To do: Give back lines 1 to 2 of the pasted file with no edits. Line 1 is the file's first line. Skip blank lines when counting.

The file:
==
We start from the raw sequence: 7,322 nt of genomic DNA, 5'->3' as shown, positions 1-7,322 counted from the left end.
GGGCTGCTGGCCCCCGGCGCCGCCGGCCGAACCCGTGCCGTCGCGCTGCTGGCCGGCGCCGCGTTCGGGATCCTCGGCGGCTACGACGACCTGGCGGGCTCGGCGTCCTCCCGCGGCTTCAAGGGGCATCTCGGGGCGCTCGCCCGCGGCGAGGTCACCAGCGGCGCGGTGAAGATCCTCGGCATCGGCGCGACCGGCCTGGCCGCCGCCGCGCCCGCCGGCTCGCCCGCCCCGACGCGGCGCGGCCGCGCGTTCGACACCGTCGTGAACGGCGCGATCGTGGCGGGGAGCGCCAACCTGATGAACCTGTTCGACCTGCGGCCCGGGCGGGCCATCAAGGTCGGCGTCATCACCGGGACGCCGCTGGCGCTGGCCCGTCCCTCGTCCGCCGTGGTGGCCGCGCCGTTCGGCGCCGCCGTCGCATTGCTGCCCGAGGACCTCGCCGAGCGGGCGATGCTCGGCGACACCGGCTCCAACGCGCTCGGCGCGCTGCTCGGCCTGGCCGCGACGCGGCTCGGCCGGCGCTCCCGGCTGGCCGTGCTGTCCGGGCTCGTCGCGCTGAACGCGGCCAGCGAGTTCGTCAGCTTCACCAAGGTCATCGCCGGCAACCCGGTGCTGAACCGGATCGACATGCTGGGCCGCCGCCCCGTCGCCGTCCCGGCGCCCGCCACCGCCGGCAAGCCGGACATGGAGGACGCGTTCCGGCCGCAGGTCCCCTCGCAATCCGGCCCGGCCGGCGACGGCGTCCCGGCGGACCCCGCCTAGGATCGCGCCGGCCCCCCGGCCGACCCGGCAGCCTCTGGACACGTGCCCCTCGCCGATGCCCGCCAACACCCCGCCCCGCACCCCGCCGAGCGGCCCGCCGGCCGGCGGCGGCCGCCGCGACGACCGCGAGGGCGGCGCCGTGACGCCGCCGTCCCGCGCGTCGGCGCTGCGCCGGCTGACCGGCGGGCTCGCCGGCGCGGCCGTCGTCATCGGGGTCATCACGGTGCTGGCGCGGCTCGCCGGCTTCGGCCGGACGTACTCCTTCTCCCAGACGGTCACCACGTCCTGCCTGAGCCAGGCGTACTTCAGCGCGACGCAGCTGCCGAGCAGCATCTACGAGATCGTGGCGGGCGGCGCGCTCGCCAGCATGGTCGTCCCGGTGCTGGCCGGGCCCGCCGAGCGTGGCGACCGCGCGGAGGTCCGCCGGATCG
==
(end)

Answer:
We start from the raw sequence: 7,322 nt of genomic DNA, 5'->3' as shown, positions 1-7,322 counted from the left end.
GGGCTGCTGGCCCCCGGCGCCGCCGGCCGAACCCGTGCCGTCGCGCTGCTGGCCGGCGCCGCGTTCGGGATCCTCGGCGGCTACGACGACCTGGCGGGCTCGGCGTCCTCCCGCGGCTTCAAGGGGCATCTCGGGGCGCTCGCCCGCGGCGAGGTCACCAGCGGCGCGGTGAAGATCCTCGGCATCGGCGCGACCGGCCTGGCCGCCGCCGCGCCCGCCGGCTCGCCCGCCCCGACGCGGCGCGGCCGCGCGTTCGACACCGTCGTGAACGGCGCGATCGTGGCGGGGAGCGCCAACCTGATGAACCTGTTCGACCTGCGGCCCGGGCGGGCCATCAAGGTCGGCGTCATCACCGGGACGCCGCTGGCGCTGGCCCGTCCCTCGTCCGCCGTGGTGGCCGCGCCGTTCGGCGCCGCCGTCGCATTGCTGCCCGAGGACCTCGCCGAGCGGGCGATGCTCGGCGACACCGGCTCCAACGCGCTCGGCGCGCTGCTCGGCCTGGCCGCGACGCGGCTCGGCCGGCGCTCCCGGCTGGCCGTGCTGTCCGGGCTCGTCGCGCTGAACGCGGCCAGCGAGTTCGTCAGCTTCACCAAGGTCATCGCCGGCAACCCGGTGCTGAACCGGATCGACATGCTGGGCCGCCGCCCCGTCGCCGTCCCGGCGCCCGCCACCGCCGGCAAGCCGGACATGGAGGACGCGTTCCGGCCGCAGGTCCCCTCGCAATCCGGCCCGGCCGGCGACGGCGTCCCGGCGGACCCCGCCTAGGATCGCGCCGGCCCCCCGGCCGACCCGGCAGCCTCTGGACACGTGCCCCTCGCCGATGCCCGCCAACACCCCGCCCCGCACCCCGCCGAGCGGCCCGCCGGCCGGCGGCGGCCGCCGCGACGACCGCGAGGGCGGCGCCGTGACGCCGCCGTCCCGCGCGTCGGCGCTGCGCCGGCTGACCGGCGGGCTCGCCGGCGCGGCCGTCGTCATCGGGGTCATCACGGTGCTGGCGCGGCTCGCCGGCTTCGGCCGGACGTACTCCTTCTCCCAGACGGTCACCACGTCCTGCCTGAGCCAGGCGTACTTCAGCGCGACGCAGCTGCCGAGCAGCATCTACGAGATCGTGGCGGGCGGCGCGCTCGCCAGCATGGTCGTCCCGGTGCTGGCCGGGCCCGCCGAGCGTGGCGACCGCGCGGAGGTCCGCCGGATCG